As I like to summarize: An engineer can do well with one dollar what any fool can do poorly for 2 (or more) dollars.

    As a mechanical engineer, the essence of what I do is: I use analysis and testing (there’s a lot packed into those two words) to ensure that the product I’m helping to design doesn’t break. And that its shape, size, materials, weight, form factor, etc. are appropriate for its intended use (there’s a lot packed into that phrase as well).

    I currently work on implantable electronic medical devices (in the past I’ve worked one everything from roads to high-tension powerlines to commercial airliners). I often tease the electrical engineers with: It’s an electrical engineering issue until it breaks, then it’s always a mechanical problem!

    And another bit of humor: A friend was in a mechanical engineering final exam at university when another student asked the professor, “Can we assume zero friction in the bearings?” To which the professor replied, “No. All the frictionless bearings are in the physics department, down the hallway!”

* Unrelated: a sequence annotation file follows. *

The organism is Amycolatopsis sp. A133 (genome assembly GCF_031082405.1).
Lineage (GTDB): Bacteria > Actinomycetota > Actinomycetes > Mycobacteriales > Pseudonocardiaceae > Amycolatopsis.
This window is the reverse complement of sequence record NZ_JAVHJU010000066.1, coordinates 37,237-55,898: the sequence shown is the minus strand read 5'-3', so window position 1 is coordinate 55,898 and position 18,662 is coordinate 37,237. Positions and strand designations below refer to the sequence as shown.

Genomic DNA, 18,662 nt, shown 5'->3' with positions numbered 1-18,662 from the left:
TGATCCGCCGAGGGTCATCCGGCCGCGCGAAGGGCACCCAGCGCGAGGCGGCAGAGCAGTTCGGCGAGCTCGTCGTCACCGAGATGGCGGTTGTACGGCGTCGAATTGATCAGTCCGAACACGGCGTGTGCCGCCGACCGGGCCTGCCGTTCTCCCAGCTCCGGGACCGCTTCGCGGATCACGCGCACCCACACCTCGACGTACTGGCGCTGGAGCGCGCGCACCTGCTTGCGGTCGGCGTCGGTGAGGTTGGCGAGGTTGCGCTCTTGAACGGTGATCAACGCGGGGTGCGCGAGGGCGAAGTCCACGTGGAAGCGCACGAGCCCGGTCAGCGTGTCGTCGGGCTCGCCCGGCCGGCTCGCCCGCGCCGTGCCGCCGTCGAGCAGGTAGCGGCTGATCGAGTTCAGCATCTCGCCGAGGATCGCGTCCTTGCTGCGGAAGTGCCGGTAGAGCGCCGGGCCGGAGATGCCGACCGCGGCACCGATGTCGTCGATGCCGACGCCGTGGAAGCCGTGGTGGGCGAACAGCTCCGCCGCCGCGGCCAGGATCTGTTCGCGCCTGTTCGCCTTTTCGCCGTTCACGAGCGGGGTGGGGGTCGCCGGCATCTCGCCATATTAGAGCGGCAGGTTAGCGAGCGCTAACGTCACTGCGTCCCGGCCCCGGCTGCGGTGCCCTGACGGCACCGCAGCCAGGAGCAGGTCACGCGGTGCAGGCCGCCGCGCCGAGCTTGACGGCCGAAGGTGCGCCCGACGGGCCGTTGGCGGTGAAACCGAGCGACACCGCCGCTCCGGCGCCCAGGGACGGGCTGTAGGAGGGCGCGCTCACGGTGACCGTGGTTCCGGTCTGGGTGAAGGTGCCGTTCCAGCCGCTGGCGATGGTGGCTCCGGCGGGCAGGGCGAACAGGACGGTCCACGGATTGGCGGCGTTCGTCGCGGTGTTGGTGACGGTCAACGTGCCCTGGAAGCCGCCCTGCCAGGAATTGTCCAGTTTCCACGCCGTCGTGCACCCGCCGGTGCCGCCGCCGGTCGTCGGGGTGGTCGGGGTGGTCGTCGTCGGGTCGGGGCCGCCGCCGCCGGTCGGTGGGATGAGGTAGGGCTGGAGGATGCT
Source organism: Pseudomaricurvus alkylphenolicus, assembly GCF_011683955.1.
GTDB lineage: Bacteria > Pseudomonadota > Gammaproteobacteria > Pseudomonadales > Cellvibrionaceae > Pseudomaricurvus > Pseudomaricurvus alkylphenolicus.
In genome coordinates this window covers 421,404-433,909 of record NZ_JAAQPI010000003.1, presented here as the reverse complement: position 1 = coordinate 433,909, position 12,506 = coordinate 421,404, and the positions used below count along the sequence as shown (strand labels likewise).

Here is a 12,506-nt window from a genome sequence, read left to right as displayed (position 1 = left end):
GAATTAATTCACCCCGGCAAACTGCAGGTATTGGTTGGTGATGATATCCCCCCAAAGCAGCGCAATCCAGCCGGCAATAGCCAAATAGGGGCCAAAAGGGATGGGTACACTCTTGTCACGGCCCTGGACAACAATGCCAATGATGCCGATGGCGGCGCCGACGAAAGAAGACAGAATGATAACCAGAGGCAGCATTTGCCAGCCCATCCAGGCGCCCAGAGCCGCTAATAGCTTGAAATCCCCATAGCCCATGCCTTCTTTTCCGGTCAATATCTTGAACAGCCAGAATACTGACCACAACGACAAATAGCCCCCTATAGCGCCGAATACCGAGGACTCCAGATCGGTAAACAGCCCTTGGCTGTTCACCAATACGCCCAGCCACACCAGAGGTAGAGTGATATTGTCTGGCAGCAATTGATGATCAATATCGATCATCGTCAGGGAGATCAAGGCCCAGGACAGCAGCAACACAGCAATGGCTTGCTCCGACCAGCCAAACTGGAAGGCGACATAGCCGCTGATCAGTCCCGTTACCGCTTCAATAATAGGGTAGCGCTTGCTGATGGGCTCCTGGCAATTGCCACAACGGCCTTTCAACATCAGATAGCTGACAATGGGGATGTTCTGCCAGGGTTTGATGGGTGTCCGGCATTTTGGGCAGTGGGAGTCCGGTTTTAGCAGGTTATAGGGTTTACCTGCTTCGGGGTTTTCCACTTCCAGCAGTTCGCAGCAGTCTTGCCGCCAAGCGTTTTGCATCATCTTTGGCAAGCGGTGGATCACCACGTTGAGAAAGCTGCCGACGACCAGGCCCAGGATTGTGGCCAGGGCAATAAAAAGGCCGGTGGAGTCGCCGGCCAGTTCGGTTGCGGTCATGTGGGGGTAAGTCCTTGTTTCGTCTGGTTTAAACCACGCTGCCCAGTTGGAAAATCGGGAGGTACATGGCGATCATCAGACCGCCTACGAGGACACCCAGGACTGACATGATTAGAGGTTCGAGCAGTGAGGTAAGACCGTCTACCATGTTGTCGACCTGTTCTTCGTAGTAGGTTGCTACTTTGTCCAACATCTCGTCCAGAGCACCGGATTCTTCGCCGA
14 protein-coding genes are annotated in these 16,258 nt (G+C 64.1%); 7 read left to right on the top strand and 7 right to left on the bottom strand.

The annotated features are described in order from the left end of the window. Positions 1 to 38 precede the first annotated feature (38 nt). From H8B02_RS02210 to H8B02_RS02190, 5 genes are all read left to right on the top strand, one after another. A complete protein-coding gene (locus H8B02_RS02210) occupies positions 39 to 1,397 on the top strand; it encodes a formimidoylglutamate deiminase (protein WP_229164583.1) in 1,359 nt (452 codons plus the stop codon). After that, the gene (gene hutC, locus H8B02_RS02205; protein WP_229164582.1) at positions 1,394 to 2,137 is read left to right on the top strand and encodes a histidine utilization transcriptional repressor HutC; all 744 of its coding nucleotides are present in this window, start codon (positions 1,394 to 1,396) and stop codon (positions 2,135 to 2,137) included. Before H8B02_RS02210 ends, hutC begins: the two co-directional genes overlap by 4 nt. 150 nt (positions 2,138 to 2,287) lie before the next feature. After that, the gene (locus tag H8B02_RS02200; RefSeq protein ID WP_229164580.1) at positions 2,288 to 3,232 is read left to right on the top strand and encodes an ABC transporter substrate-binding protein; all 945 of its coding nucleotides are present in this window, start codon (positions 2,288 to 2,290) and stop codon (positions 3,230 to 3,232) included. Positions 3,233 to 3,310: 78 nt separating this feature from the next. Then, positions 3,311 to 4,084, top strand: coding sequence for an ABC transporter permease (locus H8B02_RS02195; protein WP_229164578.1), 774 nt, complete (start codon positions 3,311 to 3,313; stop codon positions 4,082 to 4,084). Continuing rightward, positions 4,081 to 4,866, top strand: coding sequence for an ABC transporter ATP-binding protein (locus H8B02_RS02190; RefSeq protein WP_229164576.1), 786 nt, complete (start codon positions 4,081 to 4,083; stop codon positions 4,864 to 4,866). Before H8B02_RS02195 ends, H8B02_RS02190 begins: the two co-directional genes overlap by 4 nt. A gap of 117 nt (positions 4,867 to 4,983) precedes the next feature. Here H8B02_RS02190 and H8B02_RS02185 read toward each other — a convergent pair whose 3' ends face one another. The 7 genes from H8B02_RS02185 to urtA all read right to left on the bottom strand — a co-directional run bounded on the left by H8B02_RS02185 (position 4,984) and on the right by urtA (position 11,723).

• Posted August 12, 2016 at 11:31 am | Permalink

      Do you have a favorite “mathematician, physicist and engineer walk into a bar” joke?

      • Posted August 12, 2016 at 12:06 pm | Permalink

        I should, but I don’t! I have a heck of time remembering jokes!

        • infiniteimprobabilit
          Posted August 13, 2016 at 1:20 am | Permalink

          A mathematician, a physicist and an engineer were asked to find the volume of a red rubber ball.

          The mathematician derived the relevant equations and evaluated a triple integral.

          The physicist immersed it in water and measured the volume displaced.

          The engineer looked it up in his red-rubber-ball table.

          cr (engineer)

          • Posted August 15, 2016 at 10:37 am | Permalink

            That is an excellent one!

  9. ladyatheist
    Posted August 12, 2016 at 11:04 am | Permalink

    I lost a job because “everything’s on the internet” and “anyone can do her job”

    …. I disagree about this, of course.

  10. Posted August 12, 2016 at 11:12 am | Permalink

    For my own field:

    Cancer is not a single disease

    Even tumors that look similar at a microscopic level do not all behave the same.

    If you read about a “miracle cure” on the internet and it’s not available in a respectable academic institution but requires spending a large sum in a third world country, you are being duped.